Two new reports were released late this past Friday focusing on the long-running project to develop a consolidated headquarters for DHS at the St. Elizabeths campus in Washington, DC.
The first report, a majority staff report of the Senate Homeland Security and Governmental Affairs Committee (HSGAC), makes a detailed case in favor of Congress sustaining funding of this threatened project, arguing that a consolidated headquarters will improve the mission performance and efficiency of DHS and produce $700-$900 million in long-term savings for the federal government, in comparison with maintaining existing leases at commercial office buildings scattered around the DC area. The report benefits from a broad set of interviews with former senior-level DHS officials (including former Secretaries Ridge, Chertoff, and Napolitano), who provide many examples about how DHS’s scattered footprint in DC has a negative impact on the Department’s ability to respond to crises, improve morale, and maximize employee productivity.
The second report, released by the Government Accountability Office (GAO), examines the management of the project to date, benchmarks it against various best practices (such as for cost estimation and project scheduling), and finds a number of shortcomings in GSA and DHS’s project management practices for St. Elizabeths over the past few years. For example, it questions the robustness of GSA and DHS’s cost estimate of potential long-term savings from the project, and it calls on DHS to better integrate the project within its existing acquisition oversight processes. The report also calls on GSA and DHS to rebaseline the project based on developments in federal property management over the past several years, such as government-wide efforts to “reduce the footprint” in terms of square footage per employee.
The Washington Post story yesterday on these two reports describes them as “dueling”, a claim that I think overstates the degree of difference between them. I’d describe them instead as complementary, focusing on the issue from different perspectives: while the Senate report is primarily focused on policy objectives and outcomes, the GAO report is primarily focused on internal management practices. Both of these approaches have their merits and their limitations. For example, GAO’s management-related critiques of St. Elizabeths provide a valuable and corrective analysis of GSA and DHS’s efforts, but should not necessarily be the basis for a policy judgment on the value of the project: these factors should largely be independent of each other. (Policy-makers and the news media often make this mistake in interpreting the management-related findings of other GAO reports).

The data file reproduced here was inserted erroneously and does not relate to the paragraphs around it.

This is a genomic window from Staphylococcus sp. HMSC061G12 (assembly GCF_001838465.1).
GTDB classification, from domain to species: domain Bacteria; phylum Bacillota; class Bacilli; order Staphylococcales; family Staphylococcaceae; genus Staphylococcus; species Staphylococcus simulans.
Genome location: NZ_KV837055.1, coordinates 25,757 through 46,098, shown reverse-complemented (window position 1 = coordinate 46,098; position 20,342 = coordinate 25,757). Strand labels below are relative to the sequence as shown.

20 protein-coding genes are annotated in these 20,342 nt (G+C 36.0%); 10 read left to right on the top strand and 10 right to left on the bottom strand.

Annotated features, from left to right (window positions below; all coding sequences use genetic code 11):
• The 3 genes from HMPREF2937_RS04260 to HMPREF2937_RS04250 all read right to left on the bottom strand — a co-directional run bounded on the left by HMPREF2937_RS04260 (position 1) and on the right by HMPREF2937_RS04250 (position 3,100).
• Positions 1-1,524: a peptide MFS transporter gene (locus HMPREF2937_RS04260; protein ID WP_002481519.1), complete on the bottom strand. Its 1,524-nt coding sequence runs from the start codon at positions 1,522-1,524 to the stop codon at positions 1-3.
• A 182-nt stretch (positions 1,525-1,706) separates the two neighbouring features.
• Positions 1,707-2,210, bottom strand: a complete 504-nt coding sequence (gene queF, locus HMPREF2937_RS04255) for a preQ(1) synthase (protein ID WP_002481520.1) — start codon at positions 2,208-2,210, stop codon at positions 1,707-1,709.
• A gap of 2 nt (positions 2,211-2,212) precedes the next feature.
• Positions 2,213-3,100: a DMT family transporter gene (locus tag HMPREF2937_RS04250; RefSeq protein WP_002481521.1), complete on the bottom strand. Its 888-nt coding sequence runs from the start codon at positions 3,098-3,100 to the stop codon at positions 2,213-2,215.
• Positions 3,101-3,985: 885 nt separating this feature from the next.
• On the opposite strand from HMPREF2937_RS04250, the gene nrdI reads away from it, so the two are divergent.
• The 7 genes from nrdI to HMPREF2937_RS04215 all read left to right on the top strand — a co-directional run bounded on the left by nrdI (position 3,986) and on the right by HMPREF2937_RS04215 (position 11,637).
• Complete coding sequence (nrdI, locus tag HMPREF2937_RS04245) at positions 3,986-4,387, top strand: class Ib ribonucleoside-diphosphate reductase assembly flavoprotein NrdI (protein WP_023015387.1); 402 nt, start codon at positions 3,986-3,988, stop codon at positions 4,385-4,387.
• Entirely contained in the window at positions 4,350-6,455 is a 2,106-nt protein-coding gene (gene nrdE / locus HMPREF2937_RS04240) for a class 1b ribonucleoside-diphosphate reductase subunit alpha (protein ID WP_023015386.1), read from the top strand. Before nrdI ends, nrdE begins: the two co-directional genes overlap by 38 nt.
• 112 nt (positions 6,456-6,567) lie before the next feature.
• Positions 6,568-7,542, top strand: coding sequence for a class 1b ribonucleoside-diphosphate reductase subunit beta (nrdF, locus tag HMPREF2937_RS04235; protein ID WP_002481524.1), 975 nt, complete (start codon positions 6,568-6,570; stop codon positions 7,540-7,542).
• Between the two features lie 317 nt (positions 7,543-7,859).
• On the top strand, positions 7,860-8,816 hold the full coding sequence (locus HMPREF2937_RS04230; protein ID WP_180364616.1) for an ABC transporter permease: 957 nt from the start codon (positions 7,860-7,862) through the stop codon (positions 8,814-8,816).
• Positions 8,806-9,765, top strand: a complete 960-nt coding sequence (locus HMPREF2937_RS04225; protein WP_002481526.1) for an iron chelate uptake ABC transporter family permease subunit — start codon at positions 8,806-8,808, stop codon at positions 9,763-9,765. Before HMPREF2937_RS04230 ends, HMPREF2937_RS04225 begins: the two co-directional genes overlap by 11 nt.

Both the Senate HSGAC report and the GAO report provide charts that show the funding history for the project, which illustrate the ongoing pattern of underfunding by Congress over the past eight years, relative to Administration requests. Copied below is the graphic from the Senate report:
I would argue that Congress’s insufficient and inconstant funding over the past eight years is the root cause of many of the negative findings in the GAO report, and their report would have been more useful if it had examined how the sequencing of these funding gaps (including funding delays due to short-term continuing resolutions) have contributed to the shortcomings identified in their report. The DHS letter response to the GAO report makes a similar point:
“Effective capital planning requires sound, sustainable and reliable capital budgeting programs for GSA and executive agencies. The fact that this project has not received the level of funding that GSA and DHS originally requested by the Administration cannot be overemphasized.”
The most important question though – and one left unanswered by both reports – is where the project goes from here. Does it trudge forward on the current schedule (as the Senate HSGAC report recommends) or with additional delays due to funding gaps? Or does it halt altogether, leaving the U.S. Coast Guard “home alone” in their now-completed part of St. Elizabeths? This will be a critical decision for Congress in coming years, and one that hopefully will be taken seriously, with full recognition of the likely negative mission and fiscal impacts of further delays in getting the DHS headquarters built.